Dr. Phillips hospital nursing staff creates sleeping bags for homeless

Members of the nursing staff at Dr. P. Phillips Hospital are turning used surgical equipment wraps into sleeping bags and pillows for the homeless.

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  • | 1:53 p.m. September 4, 2019
  • Southwest Orange
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Sometimes, creating something that will make a difference in a person’s life takes a little bit of teamwork — and a whole lot of heart.

Impacting people’s lives and ensuring they are taken care of is the job that nurses and doctors, among others, are tasked with. 

So, when one of the nursing teams at Dr. P. Phillips Hospital found out about a project they could take part in that would benefit both people and the environment, they immediately got to work.



This particular project involves taking surgical equipment wraps and turning them into sleeping bags for the homeless. Surgical equipment wraps are durable and heat retaining, and they are used to cover trays of surgical equipment during the sterilization process.

The wraps are soft and water resistant, too — but once they’re removed from the sterilized trays in the operating room, they’re discarded. Some nurses around the country have begun collecting the wraps, however, and sewing them to create sleeping mats for the homeless.

“Our instruments have to be sterile,” said Karen Sammartino, a registered nurse at the hospital. “They get wrapped and put into a big indoor sterilizer so that everything inside is now sterile. When we bring it to the sterile field, the … person opens it up, unwraps our sterile instruments and puts it on the table. We take the wraps and take them to the trash. They can’t be reused.”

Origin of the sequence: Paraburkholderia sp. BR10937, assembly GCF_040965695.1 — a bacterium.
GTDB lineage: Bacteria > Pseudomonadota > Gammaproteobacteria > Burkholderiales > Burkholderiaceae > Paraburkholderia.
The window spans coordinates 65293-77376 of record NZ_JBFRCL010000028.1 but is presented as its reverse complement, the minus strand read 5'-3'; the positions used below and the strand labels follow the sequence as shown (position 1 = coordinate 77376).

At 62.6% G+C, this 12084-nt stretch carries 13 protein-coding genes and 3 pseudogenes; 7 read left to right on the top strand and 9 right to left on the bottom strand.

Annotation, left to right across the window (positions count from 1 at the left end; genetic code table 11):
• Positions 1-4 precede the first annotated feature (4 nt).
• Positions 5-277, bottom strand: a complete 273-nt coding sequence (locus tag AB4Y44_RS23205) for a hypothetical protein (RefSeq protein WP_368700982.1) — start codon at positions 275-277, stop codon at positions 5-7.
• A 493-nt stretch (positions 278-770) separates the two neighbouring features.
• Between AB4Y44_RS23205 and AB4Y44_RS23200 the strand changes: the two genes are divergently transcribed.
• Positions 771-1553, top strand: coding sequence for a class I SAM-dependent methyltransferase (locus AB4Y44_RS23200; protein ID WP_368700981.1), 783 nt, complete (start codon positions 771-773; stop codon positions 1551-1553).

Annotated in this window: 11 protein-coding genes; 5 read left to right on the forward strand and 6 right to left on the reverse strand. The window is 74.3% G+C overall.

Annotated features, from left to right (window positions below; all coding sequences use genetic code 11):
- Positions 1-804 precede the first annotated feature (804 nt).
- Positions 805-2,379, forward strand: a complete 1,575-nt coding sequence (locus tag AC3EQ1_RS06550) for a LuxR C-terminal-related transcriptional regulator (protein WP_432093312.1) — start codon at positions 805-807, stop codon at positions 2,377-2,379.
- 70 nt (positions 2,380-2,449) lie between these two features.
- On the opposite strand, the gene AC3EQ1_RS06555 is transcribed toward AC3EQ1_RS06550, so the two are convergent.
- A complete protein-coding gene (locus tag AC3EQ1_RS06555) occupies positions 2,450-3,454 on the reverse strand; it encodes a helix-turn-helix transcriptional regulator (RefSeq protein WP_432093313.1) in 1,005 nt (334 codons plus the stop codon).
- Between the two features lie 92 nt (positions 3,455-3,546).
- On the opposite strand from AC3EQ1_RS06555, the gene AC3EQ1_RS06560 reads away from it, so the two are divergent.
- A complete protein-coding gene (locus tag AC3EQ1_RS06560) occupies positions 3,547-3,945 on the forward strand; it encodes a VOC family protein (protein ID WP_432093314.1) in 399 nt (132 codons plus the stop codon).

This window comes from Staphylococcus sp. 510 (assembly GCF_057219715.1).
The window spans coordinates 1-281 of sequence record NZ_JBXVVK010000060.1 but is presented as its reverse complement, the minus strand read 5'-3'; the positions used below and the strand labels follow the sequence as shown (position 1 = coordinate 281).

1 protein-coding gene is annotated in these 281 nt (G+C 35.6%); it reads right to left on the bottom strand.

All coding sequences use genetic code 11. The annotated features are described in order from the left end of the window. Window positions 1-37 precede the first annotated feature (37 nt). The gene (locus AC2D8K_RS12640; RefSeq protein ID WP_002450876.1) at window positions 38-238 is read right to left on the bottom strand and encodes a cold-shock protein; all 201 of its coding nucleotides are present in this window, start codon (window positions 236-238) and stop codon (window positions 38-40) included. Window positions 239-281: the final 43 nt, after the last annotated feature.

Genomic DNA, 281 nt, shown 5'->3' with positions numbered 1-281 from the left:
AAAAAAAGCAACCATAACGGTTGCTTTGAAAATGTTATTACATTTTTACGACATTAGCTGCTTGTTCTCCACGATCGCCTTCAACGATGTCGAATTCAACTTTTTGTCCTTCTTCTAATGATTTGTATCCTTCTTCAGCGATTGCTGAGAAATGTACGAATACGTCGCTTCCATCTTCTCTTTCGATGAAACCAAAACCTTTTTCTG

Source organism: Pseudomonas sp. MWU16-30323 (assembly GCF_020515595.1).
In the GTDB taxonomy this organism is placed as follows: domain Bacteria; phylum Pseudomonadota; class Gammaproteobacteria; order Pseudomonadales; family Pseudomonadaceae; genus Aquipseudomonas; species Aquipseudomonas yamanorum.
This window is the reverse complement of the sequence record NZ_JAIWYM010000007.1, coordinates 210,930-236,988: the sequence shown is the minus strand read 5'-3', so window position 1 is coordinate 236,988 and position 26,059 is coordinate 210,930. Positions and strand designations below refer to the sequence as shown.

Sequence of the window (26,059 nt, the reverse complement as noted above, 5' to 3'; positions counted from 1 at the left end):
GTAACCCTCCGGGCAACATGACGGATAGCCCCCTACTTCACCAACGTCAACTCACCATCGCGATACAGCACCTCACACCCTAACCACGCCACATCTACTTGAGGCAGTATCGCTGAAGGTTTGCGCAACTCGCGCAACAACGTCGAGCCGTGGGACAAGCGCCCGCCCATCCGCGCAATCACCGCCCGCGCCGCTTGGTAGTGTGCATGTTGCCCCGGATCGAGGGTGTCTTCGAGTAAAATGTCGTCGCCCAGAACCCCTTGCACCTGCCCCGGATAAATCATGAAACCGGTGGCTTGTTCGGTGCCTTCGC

While the wraps can’t be reused for sterilization, they’re clean and perfect material to create sleeping bags or mats out of.

Tracie Craddock, a registered nurse at the hospital, said she found the idea on a Facebook group she was a part of.

“Knowing how many wraps we throw away, the SPD (Sterile Processing Department) supervisor and I contacted the hospital to see if it was OK if we do it,” Craddock said. 

After getting the OK from the hospital, Craddock brought the idea to the hospital’s Unit Nurse Practice Council for their thoughts. Everyone agreed that it was a good idea, she said — the only question was, “How do we start?”

“(The sleeping bags) are actually comfortable. We are helping with the planet as well, setting an example with recycling.” — Desiree Bagley

The nurses involved began by spreading word around the hospital that they would be collecting the surgical equipment wraps to create sleeping bags. The response from staff was enormous.

“I was always approached by people saying, ‘When are you collecting it, where are you putting it?’” said Desiree Bagley, another registered nurse involved with the project. “All these people really wanted to save the wrappers and help us have enough wrappers to be able to start with the project.”

In just one week, the group collected carts full of the wraps, which otherwise would have been discarded. On any given day, Craddock said, if the hospital is sterilizing trays from outside vendors, there can be anywhere from 70 to 125 discarded wraps a day — not including the hospital’s own.